For professionals seeking cutting edge performance, the innovative ASUS ROG Zephyrus Duo 15 packs incredible power into a slim yet robust metal chassis, thanks to an AMD Ryzen 9 processor and NVIDIA RTX 3080 graphics.

Dual 4K displays give you abundant screen real estate for processing and viewing massive astrophotos in intricate detail. With 32GB RAM and a blazing fast 1TB SSD rounding out the specs, you can obliterate through the most demanding workflows.

Portability does suffer slightly due to its weight and bulk, but the Duo 15 defines the apex of processing muscle for astrophotographers.

Comparison Table of the Best Laptops for Astrophotography

Apple MacBook Pro 16″Intel Core i7/i916-64GBAMD Radeon Pro 5300M – 5500MUp to 8TB SSD16″ Retina display4.3 lbs
ASUS ROG Zephyrus Duo 15AMD Ryzen 9 5900HX32GBNVIDIA RTX 30801TB SSD15.6″ 4K 120Hz + 14″ touchscreen5.29 lbs
Dell XPS 15Intel Core i7-10875H16GBNVIDIA GTX 1650 Ti512GB SSD15.6″ 4K OLED touch4 lbs
Lenovo ThinkPad X1 CarbonIntel Core i7-10510U16GBIntel Integrated512GB SSD14″ 1080p matte2.4 lbs
MSI P65 CreatorIntel Core i7-9750H32GBNVIDIA RTX 20601TB SSD + 2TB HDD15.6″ 4K IPS4.14 lbs
Acer Aspire 5AMD Ryzen 5/7 or Intel Core i58-16GBVega or GeForce MX256-512GB SSD15.6″ 1080p3.97 lbs
ASUS ZenBook 13Intel Core i716GBIntel Iris Xe1TB SSD13.3″ 1080p OLED touch2.45 lbs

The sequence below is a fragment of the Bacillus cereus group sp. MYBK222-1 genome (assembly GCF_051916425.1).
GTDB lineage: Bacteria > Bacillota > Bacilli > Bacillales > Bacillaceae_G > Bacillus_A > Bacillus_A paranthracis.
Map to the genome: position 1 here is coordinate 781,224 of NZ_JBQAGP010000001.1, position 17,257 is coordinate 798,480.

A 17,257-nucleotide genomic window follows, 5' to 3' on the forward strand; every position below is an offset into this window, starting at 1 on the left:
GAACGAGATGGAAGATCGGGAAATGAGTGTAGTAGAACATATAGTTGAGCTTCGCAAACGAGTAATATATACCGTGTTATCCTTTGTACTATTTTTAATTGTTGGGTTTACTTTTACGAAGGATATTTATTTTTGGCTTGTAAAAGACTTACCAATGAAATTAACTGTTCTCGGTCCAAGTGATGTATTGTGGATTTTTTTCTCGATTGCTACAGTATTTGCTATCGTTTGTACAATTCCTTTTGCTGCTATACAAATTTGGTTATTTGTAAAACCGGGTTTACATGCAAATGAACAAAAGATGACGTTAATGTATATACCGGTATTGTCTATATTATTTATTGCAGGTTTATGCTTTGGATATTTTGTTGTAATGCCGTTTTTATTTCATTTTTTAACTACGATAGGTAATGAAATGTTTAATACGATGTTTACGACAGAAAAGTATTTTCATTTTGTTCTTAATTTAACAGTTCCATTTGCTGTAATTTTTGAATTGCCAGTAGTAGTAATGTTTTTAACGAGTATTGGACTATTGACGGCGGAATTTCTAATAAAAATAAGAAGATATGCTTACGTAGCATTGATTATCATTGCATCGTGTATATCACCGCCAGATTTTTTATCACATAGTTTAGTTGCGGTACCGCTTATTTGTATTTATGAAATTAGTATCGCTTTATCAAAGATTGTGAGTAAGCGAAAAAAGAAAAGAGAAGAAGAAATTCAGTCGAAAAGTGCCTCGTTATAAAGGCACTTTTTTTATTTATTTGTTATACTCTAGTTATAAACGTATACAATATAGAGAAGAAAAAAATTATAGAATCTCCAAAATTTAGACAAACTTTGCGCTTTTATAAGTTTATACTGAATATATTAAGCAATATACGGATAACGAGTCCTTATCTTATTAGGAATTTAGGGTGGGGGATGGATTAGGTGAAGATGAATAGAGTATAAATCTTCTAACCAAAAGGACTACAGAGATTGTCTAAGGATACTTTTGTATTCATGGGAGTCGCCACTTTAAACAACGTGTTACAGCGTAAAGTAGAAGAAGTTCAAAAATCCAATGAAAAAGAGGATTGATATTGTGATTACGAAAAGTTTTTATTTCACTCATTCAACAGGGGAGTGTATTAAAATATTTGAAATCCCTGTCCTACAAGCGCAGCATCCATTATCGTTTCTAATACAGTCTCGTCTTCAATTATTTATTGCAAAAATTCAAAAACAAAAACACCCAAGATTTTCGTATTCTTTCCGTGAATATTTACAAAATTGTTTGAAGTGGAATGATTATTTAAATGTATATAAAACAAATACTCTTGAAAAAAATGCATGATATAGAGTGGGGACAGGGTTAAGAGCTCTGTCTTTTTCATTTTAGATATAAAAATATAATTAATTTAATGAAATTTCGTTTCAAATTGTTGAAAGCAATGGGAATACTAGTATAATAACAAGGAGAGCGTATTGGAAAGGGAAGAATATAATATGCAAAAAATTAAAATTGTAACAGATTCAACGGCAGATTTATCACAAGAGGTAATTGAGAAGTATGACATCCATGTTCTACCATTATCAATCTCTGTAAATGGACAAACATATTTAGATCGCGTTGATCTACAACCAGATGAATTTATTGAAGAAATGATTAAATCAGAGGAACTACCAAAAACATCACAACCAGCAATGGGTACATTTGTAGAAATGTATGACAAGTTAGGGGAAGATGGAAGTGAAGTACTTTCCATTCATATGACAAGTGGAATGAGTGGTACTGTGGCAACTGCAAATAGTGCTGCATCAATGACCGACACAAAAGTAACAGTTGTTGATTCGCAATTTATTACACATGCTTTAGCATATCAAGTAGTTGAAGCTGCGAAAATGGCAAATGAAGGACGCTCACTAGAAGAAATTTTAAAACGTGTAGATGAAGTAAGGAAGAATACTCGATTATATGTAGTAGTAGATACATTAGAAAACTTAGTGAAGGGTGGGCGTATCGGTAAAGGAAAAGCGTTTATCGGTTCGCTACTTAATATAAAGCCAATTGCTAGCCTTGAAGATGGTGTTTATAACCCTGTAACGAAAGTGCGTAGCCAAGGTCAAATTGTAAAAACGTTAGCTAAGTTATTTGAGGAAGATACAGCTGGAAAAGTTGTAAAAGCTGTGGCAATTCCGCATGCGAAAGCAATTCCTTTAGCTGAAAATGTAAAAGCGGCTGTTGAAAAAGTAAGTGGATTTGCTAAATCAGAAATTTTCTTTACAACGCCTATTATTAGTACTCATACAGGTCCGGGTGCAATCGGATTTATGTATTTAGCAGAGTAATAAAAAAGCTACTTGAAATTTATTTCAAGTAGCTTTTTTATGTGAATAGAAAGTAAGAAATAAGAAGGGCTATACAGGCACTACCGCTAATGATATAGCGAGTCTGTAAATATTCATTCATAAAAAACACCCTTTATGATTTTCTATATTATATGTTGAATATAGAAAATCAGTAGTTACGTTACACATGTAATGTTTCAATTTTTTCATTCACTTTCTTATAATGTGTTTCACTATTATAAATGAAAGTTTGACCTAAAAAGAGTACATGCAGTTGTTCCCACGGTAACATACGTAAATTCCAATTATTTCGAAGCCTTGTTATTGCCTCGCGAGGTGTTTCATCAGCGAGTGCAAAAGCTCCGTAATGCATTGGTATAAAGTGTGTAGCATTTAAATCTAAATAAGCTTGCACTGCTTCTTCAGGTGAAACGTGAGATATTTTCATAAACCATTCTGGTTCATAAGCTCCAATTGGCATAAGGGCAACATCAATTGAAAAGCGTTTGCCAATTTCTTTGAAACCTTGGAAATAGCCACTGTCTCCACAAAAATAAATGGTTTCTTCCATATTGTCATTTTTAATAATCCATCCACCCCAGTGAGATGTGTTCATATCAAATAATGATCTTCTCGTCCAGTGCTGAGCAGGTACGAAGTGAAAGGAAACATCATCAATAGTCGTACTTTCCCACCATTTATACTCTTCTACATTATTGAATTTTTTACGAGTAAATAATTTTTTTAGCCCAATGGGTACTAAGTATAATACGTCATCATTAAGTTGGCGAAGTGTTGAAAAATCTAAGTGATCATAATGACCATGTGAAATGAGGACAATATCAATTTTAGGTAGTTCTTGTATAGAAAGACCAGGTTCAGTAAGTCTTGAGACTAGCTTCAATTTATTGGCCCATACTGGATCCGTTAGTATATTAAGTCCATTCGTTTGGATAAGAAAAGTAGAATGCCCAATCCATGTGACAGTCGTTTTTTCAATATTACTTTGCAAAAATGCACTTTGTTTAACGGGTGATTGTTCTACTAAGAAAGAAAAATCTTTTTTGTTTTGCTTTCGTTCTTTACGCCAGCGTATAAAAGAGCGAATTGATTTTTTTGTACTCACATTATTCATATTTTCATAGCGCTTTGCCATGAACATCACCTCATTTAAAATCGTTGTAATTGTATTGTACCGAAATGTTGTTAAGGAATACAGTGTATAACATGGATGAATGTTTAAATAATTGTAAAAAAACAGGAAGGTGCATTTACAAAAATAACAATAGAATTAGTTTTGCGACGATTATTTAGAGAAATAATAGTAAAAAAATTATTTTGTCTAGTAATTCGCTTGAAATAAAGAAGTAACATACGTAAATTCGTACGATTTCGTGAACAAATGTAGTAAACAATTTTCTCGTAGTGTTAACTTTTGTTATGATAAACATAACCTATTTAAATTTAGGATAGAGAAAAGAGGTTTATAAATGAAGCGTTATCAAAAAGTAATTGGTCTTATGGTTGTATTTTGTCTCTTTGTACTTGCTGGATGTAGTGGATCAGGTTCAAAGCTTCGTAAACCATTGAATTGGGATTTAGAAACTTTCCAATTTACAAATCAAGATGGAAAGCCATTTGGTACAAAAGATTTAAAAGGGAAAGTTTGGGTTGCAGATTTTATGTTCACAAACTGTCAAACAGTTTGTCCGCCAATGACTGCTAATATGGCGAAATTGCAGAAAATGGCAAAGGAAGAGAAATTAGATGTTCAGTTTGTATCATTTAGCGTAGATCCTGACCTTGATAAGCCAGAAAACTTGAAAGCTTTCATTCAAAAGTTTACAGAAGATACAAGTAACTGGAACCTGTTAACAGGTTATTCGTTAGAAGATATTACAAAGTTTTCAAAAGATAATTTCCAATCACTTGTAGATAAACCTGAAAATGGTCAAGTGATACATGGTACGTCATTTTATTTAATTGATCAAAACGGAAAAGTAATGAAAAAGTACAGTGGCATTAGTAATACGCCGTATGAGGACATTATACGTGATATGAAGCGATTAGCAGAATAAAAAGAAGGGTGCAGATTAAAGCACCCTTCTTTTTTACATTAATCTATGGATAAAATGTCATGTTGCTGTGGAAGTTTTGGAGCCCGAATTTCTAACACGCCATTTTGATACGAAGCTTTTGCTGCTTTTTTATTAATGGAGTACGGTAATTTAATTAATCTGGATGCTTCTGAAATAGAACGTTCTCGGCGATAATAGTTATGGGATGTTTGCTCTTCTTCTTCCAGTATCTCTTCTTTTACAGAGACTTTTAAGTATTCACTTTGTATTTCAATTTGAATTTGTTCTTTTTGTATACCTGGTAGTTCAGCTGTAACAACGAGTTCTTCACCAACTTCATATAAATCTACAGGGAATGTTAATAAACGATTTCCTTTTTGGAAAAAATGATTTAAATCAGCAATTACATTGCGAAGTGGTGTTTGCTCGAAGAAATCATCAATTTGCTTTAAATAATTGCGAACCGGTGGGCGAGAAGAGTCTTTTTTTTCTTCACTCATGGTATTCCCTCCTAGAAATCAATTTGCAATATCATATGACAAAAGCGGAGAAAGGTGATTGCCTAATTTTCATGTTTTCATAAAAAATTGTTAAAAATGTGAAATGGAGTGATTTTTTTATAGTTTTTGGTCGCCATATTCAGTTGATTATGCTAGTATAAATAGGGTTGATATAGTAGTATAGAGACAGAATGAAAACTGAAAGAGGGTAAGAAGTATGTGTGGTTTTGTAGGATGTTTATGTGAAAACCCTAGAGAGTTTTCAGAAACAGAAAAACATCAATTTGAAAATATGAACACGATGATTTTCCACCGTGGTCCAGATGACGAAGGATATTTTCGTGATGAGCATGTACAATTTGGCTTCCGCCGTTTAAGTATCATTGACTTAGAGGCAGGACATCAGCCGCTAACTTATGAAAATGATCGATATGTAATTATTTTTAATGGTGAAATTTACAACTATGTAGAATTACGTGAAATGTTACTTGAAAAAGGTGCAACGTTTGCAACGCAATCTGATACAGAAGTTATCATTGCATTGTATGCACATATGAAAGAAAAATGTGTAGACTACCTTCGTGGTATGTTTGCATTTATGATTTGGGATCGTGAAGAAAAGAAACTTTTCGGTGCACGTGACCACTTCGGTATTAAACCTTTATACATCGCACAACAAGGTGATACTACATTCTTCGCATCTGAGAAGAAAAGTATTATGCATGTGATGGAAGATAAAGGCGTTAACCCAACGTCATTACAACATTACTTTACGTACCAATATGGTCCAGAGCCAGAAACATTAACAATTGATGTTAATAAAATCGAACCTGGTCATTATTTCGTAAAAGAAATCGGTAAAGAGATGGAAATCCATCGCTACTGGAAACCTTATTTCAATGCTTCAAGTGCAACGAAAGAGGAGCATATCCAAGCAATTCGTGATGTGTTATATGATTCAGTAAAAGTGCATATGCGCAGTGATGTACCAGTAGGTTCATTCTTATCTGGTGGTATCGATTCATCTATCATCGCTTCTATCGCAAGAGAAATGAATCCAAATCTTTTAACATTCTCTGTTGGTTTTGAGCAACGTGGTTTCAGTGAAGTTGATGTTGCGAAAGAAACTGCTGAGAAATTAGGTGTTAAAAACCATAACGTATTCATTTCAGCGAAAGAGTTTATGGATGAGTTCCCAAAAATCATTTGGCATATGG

Tips for Picking the Right Laptop

Beyond just specs, it’s important to choose a laptop aligned with your individual astrophotography needs and budget. Keep the following in mind:

  • Consider the types of targets you want to image: Planetary and lunar photography is less demanding than deep sky. A multicore processor becomes more important for stacking subframes of nebulae and galaxies.
  • Understand your software requirements: Check recommended system specs for the programs you use so you can best match your laptop’s capabilities.
  • Know your budget limitations: You can get capable astrophotography laptops across price ranges. Focus spending on vital components like CPU, storage, RAM and target luxury features like graphics cards and displays only if budget allows.
  • Read astrophotography community reviews: Seek out first-hand recommendations from experienced astrophotographers using laptops in real world conditions.
  • Prioritize portability if needed: If you’ll frequently image in the field, keep weight and battery life in mind, but don’t sacrifice essential performance.
  • Be open to refurbished: You can stretch your dollars further by opting for a refurbished laptop from a reputable seller that can handle astrophotography duties.
  • Don’t overbuy: Avoid the temptation to splurge on unnecessary bells and whistles and focus spending on components that will improve your image processing and workflow.

Best Laptops for Astrophotography by Software

Certain astrophotography software like Deep Sky Stacker, PixInsight, and Photoshop are commonly used in editing and processing astrophotos. Here we highlight laptops well-suited for these popular programs.

For Deep Sky Stacker: Lenovo ThinkPad X1 Carbon

  • Intel 10th Gen i7-10510U 4-core CPU
  • 16GB RAM
  • 512GB SSD storage
  • 14-inch 1080p matte display
  • 2.4 pounds starting weight

Deep Sky Stacker is extremely CPU and memory intensive during image stacking. With its latest gen 4-core i7 processor and abundant 16GB RAM, the Lenovo ThinkPad X1 Carbon can smoothly handle DSS workloads. Its 14-inch matte screen shows fine details in images and it remains highly portable at just 2.4 pounds.